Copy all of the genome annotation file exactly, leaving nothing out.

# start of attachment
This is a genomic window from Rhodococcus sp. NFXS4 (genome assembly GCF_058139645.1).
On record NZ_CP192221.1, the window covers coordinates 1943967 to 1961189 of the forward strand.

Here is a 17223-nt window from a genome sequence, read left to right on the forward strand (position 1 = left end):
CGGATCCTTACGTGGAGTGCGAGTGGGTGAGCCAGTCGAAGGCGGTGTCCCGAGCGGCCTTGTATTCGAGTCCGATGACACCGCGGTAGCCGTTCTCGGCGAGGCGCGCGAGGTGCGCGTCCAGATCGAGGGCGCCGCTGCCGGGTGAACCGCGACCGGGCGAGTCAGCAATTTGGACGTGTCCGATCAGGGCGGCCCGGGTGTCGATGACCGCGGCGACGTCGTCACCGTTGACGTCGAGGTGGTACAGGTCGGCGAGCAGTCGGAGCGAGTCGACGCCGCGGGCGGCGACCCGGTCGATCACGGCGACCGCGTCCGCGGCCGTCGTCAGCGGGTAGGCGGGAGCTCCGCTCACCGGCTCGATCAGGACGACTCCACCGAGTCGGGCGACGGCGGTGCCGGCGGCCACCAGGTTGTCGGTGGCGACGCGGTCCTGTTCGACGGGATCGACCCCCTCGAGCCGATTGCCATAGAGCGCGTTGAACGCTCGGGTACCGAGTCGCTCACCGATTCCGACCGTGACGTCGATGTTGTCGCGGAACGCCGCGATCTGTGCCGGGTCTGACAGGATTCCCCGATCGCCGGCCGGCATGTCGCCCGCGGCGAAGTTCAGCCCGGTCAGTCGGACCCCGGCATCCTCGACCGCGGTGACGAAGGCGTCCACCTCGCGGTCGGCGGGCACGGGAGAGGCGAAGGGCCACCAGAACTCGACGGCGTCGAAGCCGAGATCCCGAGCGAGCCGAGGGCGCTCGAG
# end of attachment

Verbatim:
This is a genomic window from Rhodococcus sp. NFXS4 (genome assembly GCF_058139645.1).
On record NZ_CP192221.1, the window covers coordinates 1943967 to 1961189 of the forward strand.

Here is a 17223-nt window from a genome sequence, read left to right on the forward strand (position 1 = left end):
CGGATCCTTACGTGGAGTGCGAGTGGGTGAGCCAGTCGAAGGCGGTGTCCCGAGCGGCCTTGTATTCGAGTCCGATGACACCGCGGTAGCCGTTCTCGGCGAGGCGCGCGAGGTGCGCGTCCAGATCGAGGGCGCCGCTGCCGGGTGAACCGCGACCGGGCGAGTCAGCAATTTGGACGTGTCCGATCAGGGCGGCCCGGGTGTCGATGACCGCGGCGACGTCGTCACCGTTGACGTCGAGGTGGTACAGGTCGGCGAGCAGTCGGAGCGAGTCGACGCCGCGGGCGGCGACCCGGTCGATCACGGCGACCGCGTCCGCGGCCGTCGTCAGCGGGTAGGCGGGAGCTCCGCTCACCGGCTCGATCAGGACGACTCCACCGAGTCGGGCGACGGCGGTGCCGGCGGCCACCAGGTTGTCGGTGGCGACGCGGTCCTGTTCGACGGGATCGACCCCCTCGAGCCGATTGCCATAGAGCGCGTTGAACGCTCGGGTACCGAGTCGCTCACCGATTCCGACCGTGACGTCGATGTTGTCGCGGAACGCCGCGATCTGTGCCGGGTCTGACAGGATTCCCCGATCGCCGGCCGGCATGTCGCCCGCGGCGAAGTTCAGCCCGGTCAGTCGGACCCCGGCATCCTCGACCGCGGTGACGAAGGCGTCCACCTCGCGGTCGGCGGGCACGGGAGAGGCGAAGGGCCACCAGAACTCGACGGCGTCGAAGCCGAGATCCCGAGCGAGCCGAGGGCGCTCGAG